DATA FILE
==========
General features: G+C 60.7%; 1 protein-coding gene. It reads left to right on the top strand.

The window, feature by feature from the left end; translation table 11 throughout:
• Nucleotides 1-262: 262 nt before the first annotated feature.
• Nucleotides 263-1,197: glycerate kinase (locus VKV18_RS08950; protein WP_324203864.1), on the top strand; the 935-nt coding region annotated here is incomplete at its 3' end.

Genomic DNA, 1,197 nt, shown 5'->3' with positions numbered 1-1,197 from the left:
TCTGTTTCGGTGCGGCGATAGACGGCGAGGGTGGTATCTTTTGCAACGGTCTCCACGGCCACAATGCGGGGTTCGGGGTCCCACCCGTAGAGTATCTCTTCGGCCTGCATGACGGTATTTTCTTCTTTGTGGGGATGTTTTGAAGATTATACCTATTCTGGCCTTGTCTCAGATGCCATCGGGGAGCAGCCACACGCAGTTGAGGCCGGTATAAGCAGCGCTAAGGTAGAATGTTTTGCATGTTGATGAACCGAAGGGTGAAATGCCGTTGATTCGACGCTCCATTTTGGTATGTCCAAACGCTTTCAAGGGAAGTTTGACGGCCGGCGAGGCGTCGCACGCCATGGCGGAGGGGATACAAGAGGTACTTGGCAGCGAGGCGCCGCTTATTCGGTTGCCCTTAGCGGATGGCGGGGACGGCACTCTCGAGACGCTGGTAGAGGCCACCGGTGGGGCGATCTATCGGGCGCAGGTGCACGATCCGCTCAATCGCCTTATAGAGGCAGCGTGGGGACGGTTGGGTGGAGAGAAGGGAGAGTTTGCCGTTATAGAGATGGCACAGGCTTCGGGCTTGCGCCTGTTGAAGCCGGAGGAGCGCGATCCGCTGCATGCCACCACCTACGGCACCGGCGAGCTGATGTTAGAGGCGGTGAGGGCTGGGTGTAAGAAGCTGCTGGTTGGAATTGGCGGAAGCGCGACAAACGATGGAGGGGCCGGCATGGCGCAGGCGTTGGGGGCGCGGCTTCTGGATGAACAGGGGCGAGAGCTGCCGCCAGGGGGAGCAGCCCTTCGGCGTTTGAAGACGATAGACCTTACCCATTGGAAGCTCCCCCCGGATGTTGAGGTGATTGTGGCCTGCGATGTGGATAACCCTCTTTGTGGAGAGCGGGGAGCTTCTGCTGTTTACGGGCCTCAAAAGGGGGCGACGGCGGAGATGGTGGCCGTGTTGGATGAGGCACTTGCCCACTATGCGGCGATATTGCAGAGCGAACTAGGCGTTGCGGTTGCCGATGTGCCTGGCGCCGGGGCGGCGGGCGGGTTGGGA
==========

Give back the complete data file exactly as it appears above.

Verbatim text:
General features: G+C 60.7%; 1 protein-coding gene. It reads left to right on the top strand.

The window, feature by feature from the left end; translation table 11 throughout:
• Nucleotides 1-262: 262 nt before the first annotated feature.
• Nucleotides 263-1,197: glycerate kinase (locus VKV18_RS08950; protein WP_324203864.1), on the top strand; the 935-nt coding region annotated here is incomplete at its 3' end.

Genomic DNA, 1,197 nt, shown 5'->3' with positions numbered 1-1,197 from the left:
TCTGTTTCGGTGCGGCGATAGACGGCGAGGGTGGTATCTTTTGCAACGGTCTCCACGGCCACAATGCGGGGTTCGGGGTCCCACCCGTAGAGTATCTCTTCGGCCTGCATGACGGTATTTTCTTCTTTGTGGGGATGTTTTGAAGATTATACCTATTCTGGCCTTGTCTCAGATGCCATCGGGGAGCAGCCACACGCAGTTGAGGCCGGTATAAGCAGCGCTAAGGTAGAATGTTTTGCATGTTGATGAACCGAAGGGTGAAATGCCGTTGATTCGACGCTCCATTTTGGTATGTCCAAACGCTTTCAAGGGAAGTTTGACGGCCGGCGAGGCGTCGCACGCCATGGCGGAGGGGATACAAGAGGTACTTGGCAGCGAGGCGCCGCTTATTCGGTTGCCCTTAGCGGATGGCGGGGACGGCACTCTCGAGACGCTGGTAGAGGCCACCGGTGGGGCGATCTATCGGGCGCAGGTGCACGATCCGCTCAATCGCCTTATAGAGGCAGCGTGGGGACGGTTGGGTGGAGAGAAGGGAGAGTTTGCCGTTATAGAGATGGCACAGGCTTCGGGCTTGCGCCTGTTGAAGCCGGAGGAGCGCGATCCGCTGCATGCCACCACCTACGGCACCGGCGAGCTGATGTTAGAGGCGGTGAGGGCTGGGTGTAAGAAGCTGCTGGTTGGAATTGGCGGAAGCGCGACAAACGATGGAGGGGCCGGCATGGCGCAGGCGTTGGGGGCGCGGCTTCTGGATGAACAGGGGCGAGAGCTGCCGCCAGGGGGAGCAGCCCTTCGGCGTTTGAAGACGATAGACCTTACCCATTGGAAGCTCCCCCCGGATGTTGAGGTGATTGTGGCCTGCGATGTGGATAACCCTCTTTGTGGAGAGCGGGGAGCTTCTGCTGTTTACGGGCCTCAAAAGGGGGCGACGGCGGAGATGGTGGCCGTGTTGGATGAGGCACTTGCCCACTATGCGGCGATATTGCAGAGCGAACTAGGCGTTGCGGTTGCCGATGTGCCTGGCGCCGGGGCGGCGGGCGGGTTGGGA